Concerning the first major theme of the book—the military’s indoctrination program—Sait is more successful than not in demonstrating that the Wehrmacht quickly embraced the Nazi movement and thoroughly incorporated Nazi ideas into its institutional culture. For those versed in Wehrmacht historiography, however, this argument mostly retreads familiar ground. Here and there, Sait turns up previously-unknown archival sources, but the narrative relies heavily on classic secondary works by such authors as Gordon Craig and Klaus Jürgen Müller. More problematic is the almost total absence of primary sources presenting the views of ordinary soldiers themselves. Without these, it is difficult to assess the extent to which the men who would be fighting the Reich’s wars truly absorbed the ideas they were being fed. A clear sense of the amount of time spent on ideological activities—as opposed to a recruit’s many other training duties—would be particularly beneficial, but is likewise missing from the analysis. Finally, Sait’s argument tends to rely on the assumption that top-down regulations were scrupulously followed and uniformly applied, an assumption that did not always hold true in such a massive and complex organization as the Wehrmacht, least of all during wartime. The chapter on religion is emblematic of some of these problems. Sait focuses primarily on chaplains—a relatively tiny group—while overlooking the wide spectrum of religious belief among the millions of soldiers who adhered to the Christian faith. Within the chaplaincy, he spends much time analyzing OKW’s regulations but little on the experiences of the chaplains themselves. Sait also relies almost exclusively on the analysis of Doris Bergen and largely ignores the Catholic chaplaincy, as well as Protestant chaplains who did not adhere to the German Christian movement. Nevertheless, Sait is right to conclude that Christianity, while it existed in tension with Nazi ideology in the Wehrmacht, never became a force for widespread resistance.

The book’s second theme, addressed in chapters Four and Seven, concerns the extent to which ideology influenced the Wehrmacht’s conduct on the field. Following in the footsteps of Alexander Rossino, Ben Shepherd, and others, Sait makes a convincing case that ideology played a major role in Wehrmacht atrocities.[2] In Poland, the army showed little mercy toward a civilian population many troops considered racially inferior and worked closely with the SS to round up Jews. In Serbia, personnel eagerly targeted racial and political enemies even in the face of ambiguous orders. In the USSR, the High Command explicitly tied strategic and ideological goals from the outset and soldiers became complicit in widespread criminal violence against Jews, POWs, and suspected partisans. As he discusses the Soviet campaign, Sait provides examples from soldiers’ letters reflecting agreement with the Nazi program—a welcome addition to his source base—and offers an excellent discussion of the military censorship system. Like the observation that the Wehrmacht incorporated ideology into its training, the conclusion that ideology played a role in its criminal conduct is not particularly new. Since the late 1970s, historians have catalogued the Wehrmacht’s crimes and uncovered evidence that its personnel were deeply influenced by ideology. Further, Sait encounters two complications that make it difficult to precisely assess the nature of this influence. The first is the question of whether the army’s training program was more or less decisive in shaping soldiers’ worldviews than the many other sources of Nazi propaganda (not to mention alternative value systems) to which Germany’s young men were exposed as they grew up in the Third Reich. Sait emphasizes the importance of the former, but these various strands of influence ultimately prove difficult to untangle with the sources at hand. The second complication concerns the relative significance of Nazi ideology as a catalyst for battlefield atrocities. As Sait acknowledges, several other factors played a role, including the army’s historic predilection for extreme violence against civilians and centuries-old antisemitic tradition. Further research is needed to assess whether ideology was truly the dominant influence on the army’s behavior.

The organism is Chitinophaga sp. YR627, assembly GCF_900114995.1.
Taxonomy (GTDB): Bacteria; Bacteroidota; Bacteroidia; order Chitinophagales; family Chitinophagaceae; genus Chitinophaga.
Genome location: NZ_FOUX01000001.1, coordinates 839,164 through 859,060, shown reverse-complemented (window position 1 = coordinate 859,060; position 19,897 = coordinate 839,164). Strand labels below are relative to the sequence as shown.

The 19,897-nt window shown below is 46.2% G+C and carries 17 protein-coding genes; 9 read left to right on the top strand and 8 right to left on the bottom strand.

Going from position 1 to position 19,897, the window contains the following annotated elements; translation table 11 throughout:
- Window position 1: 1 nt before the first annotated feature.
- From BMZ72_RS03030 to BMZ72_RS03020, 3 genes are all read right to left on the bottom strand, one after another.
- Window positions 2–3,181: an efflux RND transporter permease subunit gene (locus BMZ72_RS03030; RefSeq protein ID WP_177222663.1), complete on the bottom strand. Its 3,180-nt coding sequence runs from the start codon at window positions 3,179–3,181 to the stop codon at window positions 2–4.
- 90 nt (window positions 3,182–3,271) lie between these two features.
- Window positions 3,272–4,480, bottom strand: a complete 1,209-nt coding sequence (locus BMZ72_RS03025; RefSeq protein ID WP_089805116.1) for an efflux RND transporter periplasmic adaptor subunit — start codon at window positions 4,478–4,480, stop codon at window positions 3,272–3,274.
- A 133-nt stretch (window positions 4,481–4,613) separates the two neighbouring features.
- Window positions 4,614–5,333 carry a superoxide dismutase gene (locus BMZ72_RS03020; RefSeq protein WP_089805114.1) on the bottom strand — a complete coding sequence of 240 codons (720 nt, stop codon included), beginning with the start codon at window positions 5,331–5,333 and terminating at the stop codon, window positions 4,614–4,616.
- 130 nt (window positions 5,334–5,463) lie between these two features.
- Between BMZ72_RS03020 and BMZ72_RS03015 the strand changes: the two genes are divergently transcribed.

Despite its limitations, this is an important book, one that provides a clear and compelling narrative for readers interested in how the Wehrmacht evolved into a willing tool of the Führer. While it relies heavily on the findings of previous research, Sait’s approach effectively situates these findings within the context of the Wehrmacht’s institutional culture dating back to the beginnings of the Nazi regime. He convincingly demonstrates that the brutality it exhibited on the field did not represent a sudden new direction but a logical extension of the rhetoric it had aggressively propagated within its own ranks for nearly a decade.


David Harrisville received his PhD from the University of Wisconsin-Madison in 2017 and subsequently served as Visiting Assistant Professor of History at Furman University. His book manuscript, which analyzes moral discourse in the Wehrmacht and the origins of the myth of its “clean hands,” is forthcoming from Cornell University Press.  He currently works as an Information Technology Learning Specialist at Legal Services Corporation in Washington, DC.


The Indoctrination of the Wehrmacht: Nazi Ideology and the War Crimes of the German Military
By Bryce Sait
Publisher: Berghahn Books
Hardcover / 204 pages / 2019
ISBN: 978-1-78920-149-9



[1] Omer Bartov, Hitler’s Army: Soldiers, Nazis, and War in the Third Reich (NY: Oxford University Press, 1991); Walter Manoschek, ed., Die Wehrmacht Im Rassenkrieg. Der Vernichtungskrieg Hinter Der Front (Vienna: Picus, 1996).

[2] See Alexander Rossino, Hitler Strikes Poland: Blitzkrieg, Ideology, and Atrocity (Lawrence, KS: University Press of Kansas, 2003); Ben Shepherd, Terror in the Balkans: German Armies and Partisan Warfare (Cambridge, MA: Harvard University Press, 2012).